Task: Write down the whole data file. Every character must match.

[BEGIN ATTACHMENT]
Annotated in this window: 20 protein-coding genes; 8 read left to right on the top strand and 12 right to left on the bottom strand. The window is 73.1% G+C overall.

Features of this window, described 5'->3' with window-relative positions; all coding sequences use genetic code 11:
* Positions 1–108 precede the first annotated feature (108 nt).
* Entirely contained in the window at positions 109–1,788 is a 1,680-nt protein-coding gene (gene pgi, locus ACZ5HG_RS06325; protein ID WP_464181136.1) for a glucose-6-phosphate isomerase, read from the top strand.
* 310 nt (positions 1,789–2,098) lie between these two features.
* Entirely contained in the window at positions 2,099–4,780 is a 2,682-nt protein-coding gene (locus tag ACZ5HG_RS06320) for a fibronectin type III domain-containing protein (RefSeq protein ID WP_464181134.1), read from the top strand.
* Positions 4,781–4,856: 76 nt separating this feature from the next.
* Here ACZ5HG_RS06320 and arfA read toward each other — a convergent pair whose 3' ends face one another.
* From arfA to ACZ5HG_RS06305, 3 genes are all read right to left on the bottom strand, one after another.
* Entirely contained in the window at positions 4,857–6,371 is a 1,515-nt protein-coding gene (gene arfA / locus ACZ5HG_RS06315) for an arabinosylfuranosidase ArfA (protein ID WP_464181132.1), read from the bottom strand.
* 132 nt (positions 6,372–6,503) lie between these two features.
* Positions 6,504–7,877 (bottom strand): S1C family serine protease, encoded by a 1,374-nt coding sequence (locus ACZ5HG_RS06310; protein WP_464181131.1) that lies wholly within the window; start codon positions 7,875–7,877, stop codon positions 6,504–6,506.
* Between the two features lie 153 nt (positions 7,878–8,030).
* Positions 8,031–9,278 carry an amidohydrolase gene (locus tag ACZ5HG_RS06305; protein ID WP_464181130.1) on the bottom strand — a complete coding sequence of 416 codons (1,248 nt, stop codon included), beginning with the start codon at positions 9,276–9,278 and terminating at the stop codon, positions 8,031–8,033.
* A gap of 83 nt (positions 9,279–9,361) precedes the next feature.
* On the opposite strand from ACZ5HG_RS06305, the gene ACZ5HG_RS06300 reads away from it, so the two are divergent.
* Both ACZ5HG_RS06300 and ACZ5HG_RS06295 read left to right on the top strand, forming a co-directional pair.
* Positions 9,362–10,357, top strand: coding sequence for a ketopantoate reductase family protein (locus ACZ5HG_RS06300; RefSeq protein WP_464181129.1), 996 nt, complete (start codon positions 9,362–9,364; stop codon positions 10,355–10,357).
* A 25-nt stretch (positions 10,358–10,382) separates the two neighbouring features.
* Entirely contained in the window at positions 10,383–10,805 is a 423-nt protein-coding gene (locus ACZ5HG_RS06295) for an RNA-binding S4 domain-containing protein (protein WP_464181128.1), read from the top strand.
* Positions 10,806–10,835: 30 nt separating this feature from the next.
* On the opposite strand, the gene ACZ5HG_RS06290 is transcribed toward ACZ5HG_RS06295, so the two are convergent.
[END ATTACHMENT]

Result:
Annotated in this window: 20 protein-coding genes; 8 read left to right on the top strand and 12 right to left on the bottom strand. The window is 73.1% G+C overall.

Features of this window, described 5'->3' with window-relative positions; all coding sequences use genetic code 11:
* Positions 1–108 precede the first annotated feature (108 nt).
* Entirely contained in the window at positions 109–1,788 is a 1,680-nt protein-coding gene (gene pgi, locus ACZ5HG_RS06325; protein ID WP_464181136.1) for a glucose-6-phosphate isomerase, read from the top strand.
* 310 nt (positions 1,789–2,098) lie between these two features.
* Entirely contained in the window at positions 2,099–4,780 is a 2,682-nt protein-coding gene (locus tag ACZ5HG_RS06320) for a fibronectin type III domain-containing protein (RefSeq protein ID WP_464181134.1), read from the top strand.
* Positions 4,781–4,856: 76 nt separating this feature from the next.
* Here ACZ5HG_RS06320 and arfA read toward each other — a convergent pair whose 3' ends face one another.
* From arfA to ACZ5HG_RS06305, 3 genes are all read right to left on the bottom strand, one after another.
* Entirely contained in the window at positions 4,857–6,371 is a 1,515-nt protein-coding gene (gene arfA / locus ACZ5HG_RS06315) for an arabinosylfuranosidase ArfA (protein ID WP_464181132.1), read from the bottom strand.
* 132 nt (positions 6,372–6,503) lie between these two features.
* Positions 6,504–7,877 (bottom strand): S1C family serine protease, encoded by a 1,374-nt coding sequence (locus ACZ5HG_RS06310; protein WP_464181131.1) that lies wholly within the window; start codon positions 7,875–7,877, stop codon positions 6,504–6,506.
* Between the two features lie 153 nt (positions 7,878–8,030).
* Positions 8,031–9,278 carry an amidohydrolase gene (locus tag ACZ5HG_RS06305; protein ID WP_464181130.1) on the bottom strand — a complete coding sequence of 416 codons (1,248 nt, stop codon included), beginning with the start codon at positions 9,276–9,278 and terminating at the stop codon, positions 8,031–8,033.
* A gap of 83 nt (positions 9,279–9,361) precedes the next feature.
* On the opposite strand from ACZ5HG_RS06305, the gene ACZ5HG_RS06300 reads away from it, so the two are divergent.
* Both ACZ5HG_RS06300 and ACZ5HG_RS06295 read left to right on the top strand, forming a co-directional pair.
* Positions 9,362–10,357, top strand: coding sequence for a ketopantoate reductase family protein (locus ACZ5HG_RS06300; RefSeq protein WP_464181129.1), 996 nt, complete (start codon positions 9,362–9,364; stop codon positions 10,355–10,357).
* A 25-nt stretch (positions 10,358–10,382) separates the two neighbouring features.
* Entirely contained in the window at positions 10,383–10,805 is a 423-nt protein-coding gene (locus ACZ5HG_RS06295) for an RNA-binding S4 domain-containing protein (protein WP_464181128.1), read from the top strand.
* Positions 10,806–10,835: 30 nt separating this feature from the next.
* On the opposite strand, the gene ACZ5HG_RS06290 is transcribed toward ACZ5HG_RS06295, so the two are convergent.